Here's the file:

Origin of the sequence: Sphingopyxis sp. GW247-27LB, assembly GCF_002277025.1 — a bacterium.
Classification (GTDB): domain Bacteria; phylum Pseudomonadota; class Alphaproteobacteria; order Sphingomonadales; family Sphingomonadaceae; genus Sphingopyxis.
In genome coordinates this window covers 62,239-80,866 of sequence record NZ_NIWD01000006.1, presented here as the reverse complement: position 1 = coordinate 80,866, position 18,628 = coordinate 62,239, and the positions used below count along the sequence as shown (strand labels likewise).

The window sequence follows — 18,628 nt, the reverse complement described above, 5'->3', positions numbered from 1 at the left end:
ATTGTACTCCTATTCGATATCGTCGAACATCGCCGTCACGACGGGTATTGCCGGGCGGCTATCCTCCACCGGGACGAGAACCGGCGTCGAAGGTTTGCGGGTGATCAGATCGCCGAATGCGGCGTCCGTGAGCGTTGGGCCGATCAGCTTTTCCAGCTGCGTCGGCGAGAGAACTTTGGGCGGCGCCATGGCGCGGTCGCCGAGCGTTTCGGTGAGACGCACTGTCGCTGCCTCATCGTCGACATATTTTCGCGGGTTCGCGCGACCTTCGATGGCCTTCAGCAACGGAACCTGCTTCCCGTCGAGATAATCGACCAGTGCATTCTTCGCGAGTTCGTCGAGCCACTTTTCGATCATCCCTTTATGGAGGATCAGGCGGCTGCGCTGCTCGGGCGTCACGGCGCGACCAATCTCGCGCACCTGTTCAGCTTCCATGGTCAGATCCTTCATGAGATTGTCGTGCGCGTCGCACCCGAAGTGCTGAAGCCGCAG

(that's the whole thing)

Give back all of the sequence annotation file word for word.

Origin of the sequence: Sphingopyxis sp. GW247-27LB, assembly GCF_002277025.1 — a bacterium.
Classification (GTDB): domain Bacteria; phylum Pseudomonadota; class Alphaproteobacteria; order Sphingomonadales; family Sphingomonadaceae; genus Sphingopyxis.
In genome coordinates this window covers 62,239-80,866 of sequence record NZ_NIWD01000006.1, presented here as the reverse complement: position 1 = coordinate 80,866, position 18,628 = coordinate 62,239, and the positions used below count along the sequence as shown (strand labels likewise).

The window sequence follows — 18,628 nt, the reverse complement described above, 5'->3', positions numbered from 1 at the left end:
ATTGTACTCCTATTCGATATCGTCGAACATCGCCGTCACGACGGGTATTGCCGGGCGGCTATCCTCCACCGGGACGAGAACCGGCGTCGAAGGTTTGCGGGTGATCAGATCGCCGAATGCGGCGTCCGTGAGCGTTGGGCCGATCAGCTTTTCCAGCTGCGTCGGCGAGAGAACTTTGGGCGGCGCCATGGCGCGGTCGCCGAGCGTTTCGGTGAGACGCACTGTCGCTGCCTCATCGTCGACATATTTTCGCGGGTTCGCGCGACCTTCGATGGCCTTCAGCAACGGAACCTGCTTCCCGTCGAGATAATCGACCAGTGCATTCTTCGCGAGTTCGTCGAGCCACTTTTCGATCATCCCTTTATGGAGGATCAGGCGGCTGCGCTGCTCGGGCGTCACGGCGCGACCAATCTCGCGCACCTGTTCAGCTTCCATGGTCAGATCCTTCATGAGATTGTCGTGCGCGTCGCACCCGAAGTGCTGAAGCCGCAG